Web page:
To learn more about about the subject, go to: Recovering from Religious Abuse: 11 Steps to Spiritual Freedom.

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Father,

Having been used, abused, and discarded,

By those who insisted they spoke in Your name,

But most certainly did not,

My self-worth has suffered accordingly.

Having accepted their shaming castigation,

Which was cruelly inflicted upon me,

I have acted in ways contrary to my beliefs,

Which You have set forth in Your Word,

Having established them long ago in my soul.

Having tried to run from You for so long,

I now see how flawed my judgment has been.

Returning to You has required me to renew my mind,

Learning to look at life in a different way.

Thank You, Lord, for enlightening me—

For revealing that You have good things

Planned for me and not for calamity to reign.

At times, I still have trouble believing

That You really love me—just as I am.

The stinging indictment of my abusers

Has found fertile ground in my soul,

And continues to resonate, telling me that

I am a person without worth—without value.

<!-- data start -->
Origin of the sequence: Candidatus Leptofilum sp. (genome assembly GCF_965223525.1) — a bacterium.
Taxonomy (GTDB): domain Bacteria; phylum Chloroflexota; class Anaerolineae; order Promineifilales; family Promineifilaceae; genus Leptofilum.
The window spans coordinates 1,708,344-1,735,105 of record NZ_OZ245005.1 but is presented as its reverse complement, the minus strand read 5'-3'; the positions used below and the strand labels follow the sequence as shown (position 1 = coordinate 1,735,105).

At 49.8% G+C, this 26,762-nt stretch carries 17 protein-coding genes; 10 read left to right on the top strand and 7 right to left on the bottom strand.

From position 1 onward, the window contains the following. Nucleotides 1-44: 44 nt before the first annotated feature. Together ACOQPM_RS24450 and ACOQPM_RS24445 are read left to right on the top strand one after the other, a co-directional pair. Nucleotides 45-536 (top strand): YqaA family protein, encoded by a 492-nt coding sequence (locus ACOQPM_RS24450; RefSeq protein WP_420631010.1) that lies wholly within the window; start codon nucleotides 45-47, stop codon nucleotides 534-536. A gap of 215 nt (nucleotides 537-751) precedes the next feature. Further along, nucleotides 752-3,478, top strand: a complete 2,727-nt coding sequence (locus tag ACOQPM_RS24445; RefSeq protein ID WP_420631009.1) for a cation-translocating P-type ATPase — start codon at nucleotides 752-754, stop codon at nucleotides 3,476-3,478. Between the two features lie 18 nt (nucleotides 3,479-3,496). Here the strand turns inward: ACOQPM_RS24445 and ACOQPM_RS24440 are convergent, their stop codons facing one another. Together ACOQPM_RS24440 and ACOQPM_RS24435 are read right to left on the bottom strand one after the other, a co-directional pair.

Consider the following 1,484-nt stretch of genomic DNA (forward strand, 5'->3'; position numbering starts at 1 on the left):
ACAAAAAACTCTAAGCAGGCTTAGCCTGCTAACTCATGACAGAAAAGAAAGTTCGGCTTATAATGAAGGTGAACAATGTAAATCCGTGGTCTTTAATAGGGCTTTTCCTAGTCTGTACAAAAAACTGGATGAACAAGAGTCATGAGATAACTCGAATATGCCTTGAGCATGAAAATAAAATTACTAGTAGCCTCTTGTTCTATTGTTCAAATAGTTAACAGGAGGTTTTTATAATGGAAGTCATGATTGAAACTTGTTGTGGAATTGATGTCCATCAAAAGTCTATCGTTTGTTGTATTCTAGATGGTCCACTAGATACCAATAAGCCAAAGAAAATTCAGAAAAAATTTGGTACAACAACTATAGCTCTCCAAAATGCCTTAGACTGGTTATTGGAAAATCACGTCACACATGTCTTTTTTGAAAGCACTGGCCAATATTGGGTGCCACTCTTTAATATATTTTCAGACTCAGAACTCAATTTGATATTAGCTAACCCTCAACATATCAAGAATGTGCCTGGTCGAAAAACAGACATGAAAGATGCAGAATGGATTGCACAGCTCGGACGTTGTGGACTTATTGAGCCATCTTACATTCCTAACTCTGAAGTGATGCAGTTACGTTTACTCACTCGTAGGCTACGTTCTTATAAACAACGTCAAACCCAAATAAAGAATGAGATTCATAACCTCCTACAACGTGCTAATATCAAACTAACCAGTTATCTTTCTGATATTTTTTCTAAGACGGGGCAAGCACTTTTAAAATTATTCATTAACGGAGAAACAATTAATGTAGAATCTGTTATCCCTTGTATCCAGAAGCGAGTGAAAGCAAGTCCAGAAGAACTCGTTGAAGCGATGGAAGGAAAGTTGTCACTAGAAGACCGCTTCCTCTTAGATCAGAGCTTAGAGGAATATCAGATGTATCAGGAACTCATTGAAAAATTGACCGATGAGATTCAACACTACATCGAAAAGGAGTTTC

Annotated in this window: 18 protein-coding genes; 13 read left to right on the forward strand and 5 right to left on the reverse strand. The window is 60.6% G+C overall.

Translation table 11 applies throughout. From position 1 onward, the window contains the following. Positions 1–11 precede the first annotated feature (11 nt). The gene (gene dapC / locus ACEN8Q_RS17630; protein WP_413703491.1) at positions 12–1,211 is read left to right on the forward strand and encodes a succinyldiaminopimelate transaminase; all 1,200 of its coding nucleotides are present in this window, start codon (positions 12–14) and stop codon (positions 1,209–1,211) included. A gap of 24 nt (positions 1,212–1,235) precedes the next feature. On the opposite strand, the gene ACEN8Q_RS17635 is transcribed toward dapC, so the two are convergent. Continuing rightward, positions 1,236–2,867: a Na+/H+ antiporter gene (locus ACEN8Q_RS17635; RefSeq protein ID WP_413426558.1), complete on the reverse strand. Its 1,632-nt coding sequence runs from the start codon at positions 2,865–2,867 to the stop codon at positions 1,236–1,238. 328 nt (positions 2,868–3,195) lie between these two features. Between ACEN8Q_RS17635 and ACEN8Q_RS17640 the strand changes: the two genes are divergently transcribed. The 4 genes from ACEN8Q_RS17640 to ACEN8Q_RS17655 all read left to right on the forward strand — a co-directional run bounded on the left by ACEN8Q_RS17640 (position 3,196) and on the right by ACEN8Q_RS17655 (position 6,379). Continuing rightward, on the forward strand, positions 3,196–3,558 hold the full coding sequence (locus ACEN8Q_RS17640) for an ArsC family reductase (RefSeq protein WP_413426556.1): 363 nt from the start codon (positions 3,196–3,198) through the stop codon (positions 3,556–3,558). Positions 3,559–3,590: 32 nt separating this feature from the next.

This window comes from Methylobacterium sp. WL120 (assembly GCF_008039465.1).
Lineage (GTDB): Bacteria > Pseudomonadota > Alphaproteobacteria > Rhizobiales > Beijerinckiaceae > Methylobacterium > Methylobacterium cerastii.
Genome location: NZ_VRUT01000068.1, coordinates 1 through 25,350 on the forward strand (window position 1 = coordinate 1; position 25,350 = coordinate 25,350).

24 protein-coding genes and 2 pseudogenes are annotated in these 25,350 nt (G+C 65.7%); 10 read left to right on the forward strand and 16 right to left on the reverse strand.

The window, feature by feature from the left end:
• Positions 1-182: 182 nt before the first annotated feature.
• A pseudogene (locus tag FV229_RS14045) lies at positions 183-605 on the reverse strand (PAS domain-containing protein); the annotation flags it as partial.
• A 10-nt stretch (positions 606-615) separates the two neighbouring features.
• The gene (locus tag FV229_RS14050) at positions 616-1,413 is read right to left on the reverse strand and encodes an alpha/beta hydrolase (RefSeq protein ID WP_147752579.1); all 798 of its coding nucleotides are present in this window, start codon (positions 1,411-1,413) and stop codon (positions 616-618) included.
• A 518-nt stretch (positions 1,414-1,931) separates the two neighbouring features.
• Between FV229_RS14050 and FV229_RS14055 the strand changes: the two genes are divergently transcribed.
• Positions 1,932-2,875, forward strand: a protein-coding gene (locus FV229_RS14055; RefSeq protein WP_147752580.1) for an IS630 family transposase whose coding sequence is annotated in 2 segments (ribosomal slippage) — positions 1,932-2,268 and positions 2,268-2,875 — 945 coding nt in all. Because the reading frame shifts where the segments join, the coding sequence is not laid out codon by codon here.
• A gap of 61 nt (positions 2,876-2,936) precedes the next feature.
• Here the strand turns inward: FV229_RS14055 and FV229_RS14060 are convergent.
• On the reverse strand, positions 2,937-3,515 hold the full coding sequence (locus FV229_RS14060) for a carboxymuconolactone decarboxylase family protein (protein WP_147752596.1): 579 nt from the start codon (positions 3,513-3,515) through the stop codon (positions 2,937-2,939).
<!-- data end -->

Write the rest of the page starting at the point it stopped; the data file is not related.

But, when that happens, all I need to do

Is come before You and listen to You tell me,

You are my child—worthwhile, loved, and valued;

And I most assuredly have a purpose for your life.

The seers will be ashamed and the diviners will be embarrassed. Indeed, they will all cover their mouths because there is no answer from God. On the other hand I am filled with power—with the Spirit of the Lord—and with justice and courage to make know to Jacob his rebellious act, even to Israel his sin. (Micah 3:7-8)

To learn more about about the subject, go to: Recovering from Religious Abuse: 11 Steps to Spiritual Freedom.

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Father,

Having been wounded at the core of my being,

I have stopped seeking You—

Stopped praying, stopped looking to You